Ron Morris

Final Four experience will prove valuable for future of USC’s women’s basketball


AFTER ALL THE tears were wiped away following Sunday’s loss to Notre Dame that ended South Carolina’s remarkable run to the Final Four, you had to wonder if lack of experience on basketball’s biggest stage hurt the Gamecocks.

USC was making its Final Four debut as a program. Connecticut was appearing in its eighth consecutive Final Four, Notre Dame in its fifth straight and Maryland was a repeat participant.

The seven players who contributed significant minutes in Notre Dame’s 66-65 semifinal victory entered the game with a combined 18 games of Final Four experience. USC’s entire roster had none.

That disparity in experience of playing with the nation’s eyes watching and in a strange, mostly indifferent environment at Amalie Arena proved costly to USC. The Gamecocks suffered through a dreadful start and watched helplessly as Notre Dame’s veterans showed how to finish.

“I do credit nerves a little bit,” USC sophomore center Alaina Coates said of USC’s start, which featured 11 misses on its first 12 field goal attempts and a pair of turnovers. Nearly eight minutes into the game, USC trailed 17-5.

It is what one expects from a group of mostly teenagers, who were wide-eyed rookies in the national semifinals.

Dawn Staley preached to her team all week leading up to the game that this was a “business trip” to Tampa. She told her team that family get-togethers in Tampa would be limited, if not eliminated. She and her staff scheduled as many meetings and videotape sessions as possible to make certain the team kept its focus on basketball.

Unfortunately for Staley, she was the only coach among the Final Four participants who had to concentrate on that aspect of planning. The other coaches and teams knew how to deal with all the distractions.

While USC was worrying about off-court issues and making certain it did not deviate from the on-court plans that led to a spectacular 34-2 season, Notre Dame coaches were afforded the luxury of adjusting on the fly.

Primarily a man-to-man defensive team all season, Notre Dame changed course against USC. To better contain the offensive output of USC star Tiffany Mitchell, Notre Dame employed a number of gimmick defenses. Mitchell never got into the flow of USC’s offense and finished with 11 points.

Then, on the final play, when everyone in the arena and those watching on TV knew that Mitchell would take the final shot, Notre Dame coach Muffet McGraw made a couple of game-winning adjustments.

First, she inserted seldom-used junior Hannah Huffman to guard Mitchell. Then McGraw had her defenders “hedge” on a pair of screens near the top of the key, preventing Mitchell from driving to the basket and forcing her beyond the 3-point line. Mitchell could neither pass the ball, nor shoot it, and her desperation throw at the basket did not come close as the final buzzer sounded.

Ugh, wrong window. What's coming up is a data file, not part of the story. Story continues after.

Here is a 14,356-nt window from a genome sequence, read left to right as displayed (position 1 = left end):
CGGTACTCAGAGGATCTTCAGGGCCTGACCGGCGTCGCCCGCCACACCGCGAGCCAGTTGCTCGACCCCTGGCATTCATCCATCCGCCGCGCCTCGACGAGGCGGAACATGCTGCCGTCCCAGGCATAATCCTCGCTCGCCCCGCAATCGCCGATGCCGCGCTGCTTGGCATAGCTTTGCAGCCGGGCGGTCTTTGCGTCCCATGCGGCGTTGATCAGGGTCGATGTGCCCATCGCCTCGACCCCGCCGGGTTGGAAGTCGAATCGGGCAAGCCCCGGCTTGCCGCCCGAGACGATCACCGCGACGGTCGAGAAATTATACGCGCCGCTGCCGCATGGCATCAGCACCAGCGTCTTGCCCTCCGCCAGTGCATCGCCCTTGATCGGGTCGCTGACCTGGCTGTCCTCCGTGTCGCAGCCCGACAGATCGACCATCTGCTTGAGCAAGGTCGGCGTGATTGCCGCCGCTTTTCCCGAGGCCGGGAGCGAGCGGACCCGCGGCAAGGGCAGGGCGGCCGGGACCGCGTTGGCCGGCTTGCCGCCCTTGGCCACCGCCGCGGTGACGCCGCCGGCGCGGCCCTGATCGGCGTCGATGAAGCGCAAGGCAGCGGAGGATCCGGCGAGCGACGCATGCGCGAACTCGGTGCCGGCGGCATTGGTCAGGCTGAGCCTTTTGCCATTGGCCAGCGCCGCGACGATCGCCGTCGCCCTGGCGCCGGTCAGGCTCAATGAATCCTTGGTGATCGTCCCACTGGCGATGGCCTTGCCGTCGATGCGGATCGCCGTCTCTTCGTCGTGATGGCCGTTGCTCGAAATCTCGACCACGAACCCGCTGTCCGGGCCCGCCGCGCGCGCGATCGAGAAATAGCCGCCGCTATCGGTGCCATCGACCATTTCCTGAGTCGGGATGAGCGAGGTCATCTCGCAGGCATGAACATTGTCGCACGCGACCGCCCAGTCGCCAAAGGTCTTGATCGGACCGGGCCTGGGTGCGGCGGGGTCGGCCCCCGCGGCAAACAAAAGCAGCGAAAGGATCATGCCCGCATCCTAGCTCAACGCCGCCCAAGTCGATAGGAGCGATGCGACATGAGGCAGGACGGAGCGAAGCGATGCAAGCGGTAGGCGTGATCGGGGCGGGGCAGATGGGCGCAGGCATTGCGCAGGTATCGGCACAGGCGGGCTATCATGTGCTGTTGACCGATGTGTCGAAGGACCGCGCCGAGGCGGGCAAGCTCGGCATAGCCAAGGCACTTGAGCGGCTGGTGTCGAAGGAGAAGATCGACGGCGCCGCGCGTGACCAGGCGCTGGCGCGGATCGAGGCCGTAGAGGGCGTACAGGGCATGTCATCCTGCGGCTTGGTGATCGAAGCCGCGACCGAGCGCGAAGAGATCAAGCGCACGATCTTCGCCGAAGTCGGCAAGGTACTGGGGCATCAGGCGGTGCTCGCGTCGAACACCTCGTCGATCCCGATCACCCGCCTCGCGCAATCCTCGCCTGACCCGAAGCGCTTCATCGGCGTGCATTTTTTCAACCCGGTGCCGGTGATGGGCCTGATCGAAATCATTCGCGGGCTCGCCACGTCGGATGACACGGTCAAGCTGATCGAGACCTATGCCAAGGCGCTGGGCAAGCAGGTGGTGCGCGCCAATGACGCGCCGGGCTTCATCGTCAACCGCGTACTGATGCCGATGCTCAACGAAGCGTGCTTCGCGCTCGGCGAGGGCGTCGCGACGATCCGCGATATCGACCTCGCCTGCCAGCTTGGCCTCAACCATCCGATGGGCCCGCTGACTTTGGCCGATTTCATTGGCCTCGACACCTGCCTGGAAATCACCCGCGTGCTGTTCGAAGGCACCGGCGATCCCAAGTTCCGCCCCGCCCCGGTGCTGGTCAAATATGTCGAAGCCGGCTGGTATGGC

It proved to be a devastating way to end an otherwise glorious season for USC women’s basketball. And, while there might have been lessons learned from the Final Four experience, mostly it was the experience alone that will further USC’s cause in seasons to come.

Freshman center A’ja Wilson said USC players now know what it takes to not only return to the Final Four – but also to win it.

“Aja’s the type of player who needs the experience,” Staley said of Wilson, who led USC with 20 points and added nine rebounds and four blocked shots. “I think she played a tremendous game for us, but she’ll see where she can impose her will even more.

“For her to experience it, and for our entire program to experience playing in the Final Four, it’s only going to help us, and it’s only going to fuel them to get better to put ourselves in this position again and get different results.”

For USC to return to the Final Four next season, every returning player will need to improve in specific areas. Guard Khadijah Sessions needs to develop an outside shot; guard Bianca Cuevas must learn to bridle her breakneck style of play; Wilson has to learn to play stronger defense without fouling; and someone other than Mitchell will need to step up and make plays at the end of games.

Beyond that, USC also must find a replacement for departing senior Aleighsa Welch, who was the team’s heart and soul. Off the court, she served as the team’s spokesperson. On the court, she did the grunt work as evidenced by her 10-point, 14-rebound effort against Notre Dame.

Accomplishing all of that is entirely possible. If so, USC likely will find itself in the Final Four again with a chance to win the national championship. Next time, though, the Gamecocks will have experience under their belt.

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